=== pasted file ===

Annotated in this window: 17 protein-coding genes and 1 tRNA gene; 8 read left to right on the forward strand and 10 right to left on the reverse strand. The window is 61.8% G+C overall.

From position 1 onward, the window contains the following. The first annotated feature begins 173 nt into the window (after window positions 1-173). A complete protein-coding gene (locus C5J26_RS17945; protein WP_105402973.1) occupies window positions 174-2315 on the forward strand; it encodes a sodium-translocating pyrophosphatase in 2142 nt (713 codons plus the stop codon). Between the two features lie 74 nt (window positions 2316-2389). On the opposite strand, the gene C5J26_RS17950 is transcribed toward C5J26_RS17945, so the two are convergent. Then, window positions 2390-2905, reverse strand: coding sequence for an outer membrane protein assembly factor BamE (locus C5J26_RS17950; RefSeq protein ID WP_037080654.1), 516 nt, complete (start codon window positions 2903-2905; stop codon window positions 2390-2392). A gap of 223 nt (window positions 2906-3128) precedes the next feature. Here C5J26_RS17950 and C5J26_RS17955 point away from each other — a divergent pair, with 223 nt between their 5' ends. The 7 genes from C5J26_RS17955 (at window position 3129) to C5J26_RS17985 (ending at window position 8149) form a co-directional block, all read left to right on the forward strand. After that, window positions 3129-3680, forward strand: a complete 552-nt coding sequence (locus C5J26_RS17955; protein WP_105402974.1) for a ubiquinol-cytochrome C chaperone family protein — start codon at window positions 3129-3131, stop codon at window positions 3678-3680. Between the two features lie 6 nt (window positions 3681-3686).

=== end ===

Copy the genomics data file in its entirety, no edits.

Annotated in this window: 17 protein-coding genes and 1 tRNA gene; 8 read left to right on the forward strand and 10 right to left on the reverse strand. The window is 61.8% G+C overall.

From position 1 onward, the window contains the following. The first annotated feature begins 173 nt into the window (after window positions 1-173). A complete protein-coding gene (locus C5J26_RS17945; protein WP_105402973.1) occupies window positions 174-2315 on the forward strand; it encodes a sodium-translocating pyrophosphatase in 2142 nt (713 codons plus the stop codon). Between the two features lie 74 nt (window positions 2316-2389). On the opposite strand, the gene C5J26_RS17950 is transcribed toward C5J26_RS17945, so the two are convergent. Then, window positions 2390-2905, reverse strand: coding sequence for an outer membrane protein assembly factor BamE (locus C5J26_RS17950; RefSeq protein ID WP_037080654.1), 516 nt, complete (start codon window positions 2903-2905; stop codon window positions 2390-2392). A gap of 223 nt (window positions 2906-3128) precedes the next feature. Here C5J26_RS17950 and C5J26_RS17955 point away from each other — a divergent pair, with 223 nt between their 5' ends. The 7 genes from C5J26_RS17955 (at window position 3129) to C5J26_RS17985 (ending at window position 8149) form a co-directional block, all read left to right on the forward strand. After that, window positions 3129-3680, forward strand: a complete 552-nt coding sequence (locus C5J26_RS17955; protein WP_105402974.1) for a ubiquinol-cytochrome C chaperone family protein — start codon at window positions 3129-3131, stop codon at window positions 3678-3680. Between the two features lie 6 nt (window positions 3681-3686).